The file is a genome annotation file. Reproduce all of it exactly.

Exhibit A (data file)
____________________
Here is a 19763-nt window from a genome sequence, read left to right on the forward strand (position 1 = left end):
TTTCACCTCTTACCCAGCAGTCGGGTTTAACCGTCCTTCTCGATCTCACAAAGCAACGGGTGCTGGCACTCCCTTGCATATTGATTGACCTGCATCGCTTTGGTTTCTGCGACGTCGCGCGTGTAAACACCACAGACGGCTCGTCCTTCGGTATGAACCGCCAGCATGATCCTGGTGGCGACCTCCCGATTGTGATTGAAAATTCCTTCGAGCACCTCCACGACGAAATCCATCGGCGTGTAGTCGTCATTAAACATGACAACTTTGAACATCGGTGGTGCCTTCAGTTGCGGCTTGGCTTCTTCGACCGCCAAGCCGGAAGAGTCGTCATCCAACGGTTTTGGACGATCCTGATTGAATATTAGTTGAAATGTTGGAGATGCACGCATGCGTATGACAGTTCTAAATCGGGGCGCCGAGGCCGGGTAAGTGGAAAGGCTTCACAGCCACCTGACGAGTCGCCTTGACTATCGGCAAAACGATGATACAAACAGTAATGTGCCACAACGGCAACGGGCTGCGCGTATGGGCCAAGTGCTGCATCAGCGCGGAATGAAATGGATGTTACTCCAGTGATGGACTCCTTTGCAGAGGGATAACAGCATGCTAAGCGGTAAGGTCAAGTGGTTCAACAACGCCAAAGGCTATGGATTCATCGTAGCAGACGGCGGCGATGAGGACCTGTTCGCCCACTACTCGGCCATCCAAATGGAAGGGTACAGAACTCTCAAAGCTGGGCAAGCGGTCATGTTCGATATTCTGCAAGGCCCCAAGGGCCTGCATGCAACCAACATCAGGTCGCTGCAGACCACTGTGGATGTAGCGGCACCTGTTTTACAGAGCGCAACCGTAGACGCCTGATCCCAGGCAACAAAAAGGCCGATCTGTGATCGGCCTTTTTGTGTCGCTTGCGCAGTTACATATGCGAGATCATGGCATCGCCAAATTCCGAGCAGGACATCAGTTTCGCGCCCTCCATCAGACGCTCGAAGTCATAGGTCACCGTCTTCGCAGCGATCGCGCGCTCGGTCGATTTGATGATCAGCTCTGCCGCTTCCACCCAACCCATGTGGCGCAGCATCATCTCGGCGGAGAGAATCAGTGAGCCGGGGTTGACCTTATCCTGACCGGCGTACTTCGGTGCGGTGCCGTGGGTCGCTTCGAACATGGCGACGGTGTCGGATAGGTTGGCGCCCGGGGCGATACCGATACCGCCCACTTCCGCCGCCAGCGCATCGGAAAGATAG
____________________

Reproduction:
Here is a 19763-nt window from a genome sequence, read left to right on the forward strand (position 1 = left end):
TTTCACCTCTTACCCAGCAGTCGGGTTTAACCGTCCTTCTCGATCTCACAAAGCAACGGGTGCTGGCACTCCCTTGCATATTGATTGACCTGCATCGCTTTGGTTTCTGCGACGTCGCGCGTGTAAACACCACAGACGGCTCGTCCTTCGGTATGAACCGCCAGCATGATCCTGGTGGCGACCTCCCGATTGTGATTGAAAATTCCTTCGAGCACCTCCACGACGAAATCCATCGGCGTGTAGTCGTCATTAAACATGACAACTTTGAACATCGGTGGTGCCTTCAGTTGCGGCTTGGCTTCTTCGACCGCCAAGCCGGAAGAGTCGTCATCCAACGGTTTTGGACGATCCTGATTGAATATTAGTTGAAATGTTGGAGATGCACGCATGCGTATGACAGTTCTAAATCGGGGCGCCGAGGCCGGGTAAGTGGAAAGGCTTCACAGCCACCTGACGAGTCGCCTTGACTATCGGCAAAACGATGATACAAACAGTAATGTGCCACAACGGCAACGGGCTGCGCGTATGGGCCAAGTGCTGCATCAGCGCGGAATGAAATGGATGTTACTCCAGTGATGGACTCCTTTGCAGAGGGATAACAGCATGCTAAGCGGTAAGGTCAAGTGGTTCAACAACGCCAAAGGCTATGGATTCATCGTAGCAGACGGCGGCGATGAGGACCTGTTCGCCCACTACTCGGCCATCCAAATGGAAGGGTACAGAACTCTCAAAGCTGGGCAAGCGGTCATGTTCGATATTCTGCAAGGCCCCAAGGGCCTGCATGCAACCAACATCAGGTCGCTGCAGACCACTGTGGATGTAGCGGCACCTGTTTTACAGAGCGCAACCGTAGACGCCTGATCCCAGGCAACAAAAAGGCCGATCTGTGATCGGCCTTTTTGTGTCGCTTGCGCAGTTACATATGCGAGATCATGGCATCGCCAAATTCCGAGCAGGACATCAGTTTCGCGCCCTCCATCAGACGCTCGAAGTCATAGGTCACCGTCTTCGCAGCGATCGCGCGCTCGGTCGATTTGATGATCAGCTCTGCCGCTTCCACCCAACCCATGTGGCGCAGCATCATCTCGGCGGAGAGAATCAGTGAGCCGGGGTTGACCTTATCCTGACCGGCGTACTTCGGTGCGGTGCCGTGGGTCGCTTCGAACATGGCGACGGTGTCGGATAGGTTGGCGCCCGGGGCGATACCGATACCGCCCACTTCCGCCGCCAGCGCATCGGAAAGATAG